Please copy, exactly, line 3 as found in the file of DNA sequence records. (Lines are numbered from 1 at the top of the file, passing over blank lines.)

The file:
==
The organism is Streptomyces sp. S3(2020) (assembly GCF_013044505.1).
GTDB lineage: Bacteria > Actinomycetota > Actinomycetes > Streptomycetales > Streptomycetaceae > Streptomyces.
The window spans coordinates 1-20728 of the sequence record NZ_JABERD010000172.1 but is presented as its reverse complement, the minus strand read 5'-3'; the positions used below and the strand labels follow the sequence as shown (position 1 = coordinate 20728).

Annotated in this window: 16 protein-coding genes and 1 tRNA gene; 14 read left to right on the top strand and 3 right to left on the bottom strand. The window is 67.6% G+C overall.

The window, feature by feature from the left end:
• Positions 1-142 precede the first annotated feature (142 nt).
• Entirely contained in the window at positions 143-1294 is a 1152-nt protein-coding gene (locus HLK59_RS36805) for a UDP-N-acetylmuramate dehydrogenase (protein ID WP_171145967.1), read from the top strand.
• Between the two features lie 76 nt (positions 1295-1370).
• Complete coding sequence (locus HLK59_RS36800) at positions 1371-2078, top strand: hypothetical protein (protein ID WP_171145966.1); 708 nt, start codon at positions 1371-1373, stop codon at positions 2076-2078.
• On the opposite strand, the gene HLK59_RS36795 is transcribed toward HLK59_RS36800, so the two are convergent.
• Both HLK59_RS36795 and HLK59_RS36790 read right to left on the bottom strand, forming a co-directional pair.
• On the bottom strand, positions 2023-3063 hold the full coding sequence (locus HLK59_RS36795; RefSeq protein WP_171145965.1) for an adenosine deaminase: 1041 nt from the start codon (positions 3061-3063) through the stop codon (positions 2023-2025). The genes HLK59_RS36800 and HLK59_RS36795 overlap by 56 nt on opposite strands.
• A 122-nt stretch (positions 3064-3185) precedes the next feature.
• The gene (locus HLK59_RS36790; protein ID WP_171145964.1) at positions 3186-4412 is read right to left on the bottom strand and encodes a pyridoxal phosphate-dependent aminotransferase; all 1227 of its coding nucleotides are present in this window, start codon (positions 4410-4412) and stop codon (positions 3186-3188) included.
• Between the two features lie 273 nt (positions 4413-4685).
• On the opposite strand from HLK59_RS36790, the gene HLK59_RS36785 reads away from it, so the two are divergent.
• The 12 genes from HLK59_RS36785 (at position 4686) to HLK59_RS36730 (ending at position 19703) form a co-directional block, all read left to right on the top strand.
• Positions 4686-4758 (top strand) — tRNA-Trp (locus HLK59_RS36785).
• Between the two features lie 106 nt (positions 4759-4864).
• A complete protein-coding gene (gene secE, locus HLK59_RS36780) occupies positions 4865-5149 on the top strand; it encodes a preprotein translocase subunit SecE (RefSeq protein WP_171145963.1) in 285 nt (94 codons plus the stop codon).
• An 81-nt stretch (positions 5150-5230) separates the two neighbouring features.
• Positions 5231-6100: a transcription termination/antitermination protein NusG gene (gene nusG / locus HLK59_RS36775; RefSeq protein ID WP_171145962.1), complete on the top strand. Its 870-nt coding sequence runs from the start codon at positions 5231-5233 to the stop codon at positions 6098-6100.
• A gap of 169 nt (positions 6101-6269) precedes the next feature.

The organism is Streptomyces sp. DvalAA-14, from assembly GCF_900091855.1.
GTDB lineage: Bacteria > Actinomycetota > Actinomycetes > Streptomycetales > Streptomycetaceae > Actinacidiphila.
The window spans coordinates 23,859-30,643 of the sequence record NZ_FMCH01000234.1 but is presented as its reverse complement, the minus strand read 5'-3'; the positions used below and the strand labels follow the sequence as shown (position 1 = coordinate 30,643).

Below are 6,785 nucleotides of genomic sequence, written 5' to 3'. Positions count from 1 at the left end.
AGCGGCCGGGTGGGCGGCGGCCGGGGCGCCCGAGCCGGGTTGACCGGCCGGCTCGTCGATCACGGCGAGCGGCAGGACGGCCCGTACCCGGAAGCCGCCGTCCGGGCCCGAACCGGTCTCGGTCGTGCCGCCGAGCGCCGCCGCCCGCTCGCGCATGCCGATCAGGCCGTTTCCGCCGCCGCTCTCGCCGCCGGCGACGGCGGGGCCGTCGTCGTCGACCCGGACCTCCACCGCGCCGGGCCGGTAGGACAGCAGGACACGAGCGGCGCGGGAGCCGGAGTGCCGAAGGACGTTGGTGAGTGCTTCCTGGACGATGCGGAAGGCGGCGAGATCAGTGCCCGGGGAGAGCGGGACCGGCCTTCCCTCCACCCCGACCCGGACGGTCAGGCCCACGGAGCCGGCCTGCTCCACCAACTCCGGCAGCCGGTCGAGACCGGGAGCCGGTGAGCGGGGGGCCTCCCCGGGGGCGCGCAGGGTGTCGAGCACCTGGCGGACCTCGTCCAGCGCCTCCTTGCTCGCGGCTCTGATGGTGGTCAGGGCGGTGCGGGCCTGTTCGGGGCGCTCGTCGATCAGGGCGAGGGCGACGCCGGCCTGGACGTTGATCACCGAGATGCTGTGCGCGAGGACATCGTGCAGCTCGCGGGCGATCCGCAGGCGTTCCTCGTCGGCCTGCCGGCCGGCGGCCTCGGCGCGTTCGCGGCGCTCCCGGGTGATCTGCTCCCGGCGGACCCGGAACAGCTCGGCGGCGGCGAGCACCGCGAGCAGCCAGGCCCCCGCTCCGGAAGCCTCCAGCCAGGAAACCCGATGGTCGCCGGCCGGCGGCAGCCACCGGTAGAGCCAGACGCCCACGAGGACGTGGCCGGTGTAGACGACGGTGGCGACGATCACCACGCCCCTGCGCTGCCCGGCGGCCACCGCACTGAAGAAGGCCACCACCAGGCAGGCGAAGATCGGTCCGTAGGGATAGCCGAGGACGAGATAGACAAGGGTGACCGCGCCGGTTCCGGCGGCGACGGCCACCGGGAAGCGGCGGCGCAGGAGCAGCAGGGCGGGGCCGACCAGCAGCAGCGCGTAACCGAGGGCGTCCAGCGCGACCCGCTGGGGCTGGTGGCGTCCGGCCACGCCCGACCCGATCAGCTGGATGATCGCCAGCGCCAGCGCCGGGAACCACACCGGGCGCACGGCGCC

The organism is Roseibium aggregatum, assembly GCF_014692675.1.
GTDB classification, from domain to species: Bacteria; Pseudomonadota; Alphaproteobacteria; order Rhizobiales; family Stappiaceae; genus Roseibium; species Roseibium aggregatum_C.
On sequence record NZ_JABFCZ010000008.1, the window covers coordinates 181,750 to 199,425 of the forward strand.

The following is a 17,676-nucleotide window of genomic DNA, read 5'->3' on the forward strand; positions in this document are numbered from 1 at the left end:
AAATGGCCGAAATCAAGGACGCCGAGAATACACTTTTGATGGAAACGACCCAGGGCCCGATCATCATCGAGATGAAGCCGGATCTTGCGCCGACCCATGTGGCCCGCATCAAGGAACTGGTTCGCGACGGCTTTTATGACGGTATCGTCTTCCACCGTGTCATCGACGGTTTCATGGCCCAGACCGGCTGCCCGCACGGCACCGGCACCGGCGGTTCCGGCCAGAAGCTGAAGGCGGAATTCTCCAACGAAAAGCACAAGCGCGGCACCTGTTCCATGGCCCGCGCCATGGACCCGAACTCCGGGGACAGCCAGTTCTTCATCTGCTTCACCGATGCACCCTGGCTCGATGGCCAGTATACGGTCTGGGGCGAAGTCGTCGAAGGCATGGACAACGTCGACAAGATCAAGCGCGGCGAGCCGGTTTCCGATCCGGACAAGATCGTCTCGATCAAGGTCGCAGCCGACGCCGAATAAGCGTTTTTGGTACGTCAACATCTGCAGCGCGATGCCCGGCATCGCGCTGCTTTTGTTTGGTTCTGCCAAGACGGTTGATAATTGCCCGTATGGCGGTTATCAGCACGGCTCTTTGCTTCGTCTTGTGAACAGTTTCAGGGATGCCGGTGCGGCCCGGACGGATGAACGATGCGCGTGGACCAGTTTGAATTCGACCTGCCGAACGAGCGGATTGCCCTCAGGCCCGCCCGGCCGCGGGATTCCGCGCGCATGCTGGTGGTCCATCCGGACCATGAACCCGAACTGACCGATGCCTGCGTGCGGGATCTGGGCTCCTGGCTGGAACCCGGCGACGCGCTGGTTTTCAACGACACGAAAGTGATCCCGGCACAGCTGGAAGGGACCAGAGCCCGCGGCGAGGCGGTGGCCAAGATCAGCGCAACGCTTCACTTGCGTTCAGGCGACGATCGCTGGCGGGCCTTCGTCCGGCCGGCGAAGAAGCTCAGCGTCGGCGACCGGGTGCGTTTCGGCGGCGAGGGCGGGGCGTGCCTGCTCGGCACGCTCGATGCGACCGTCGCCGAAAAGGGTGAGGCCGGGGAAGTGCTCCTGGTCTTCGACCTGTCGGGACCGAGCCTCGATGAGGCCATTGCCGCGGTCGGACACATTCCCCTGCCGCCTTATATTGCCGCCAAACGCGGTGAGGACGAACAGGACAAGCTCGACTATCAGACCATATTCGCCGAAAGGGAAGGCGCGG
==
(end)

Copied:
The window spans coordinates 1-20728 of the sequence record NZ_JABERD010000172.1 but is presented as its reverse complement, the minus strand read 5'-3'; the positions used below and the strand labels follow the sequence as shown (position 1 = coordinate 20728).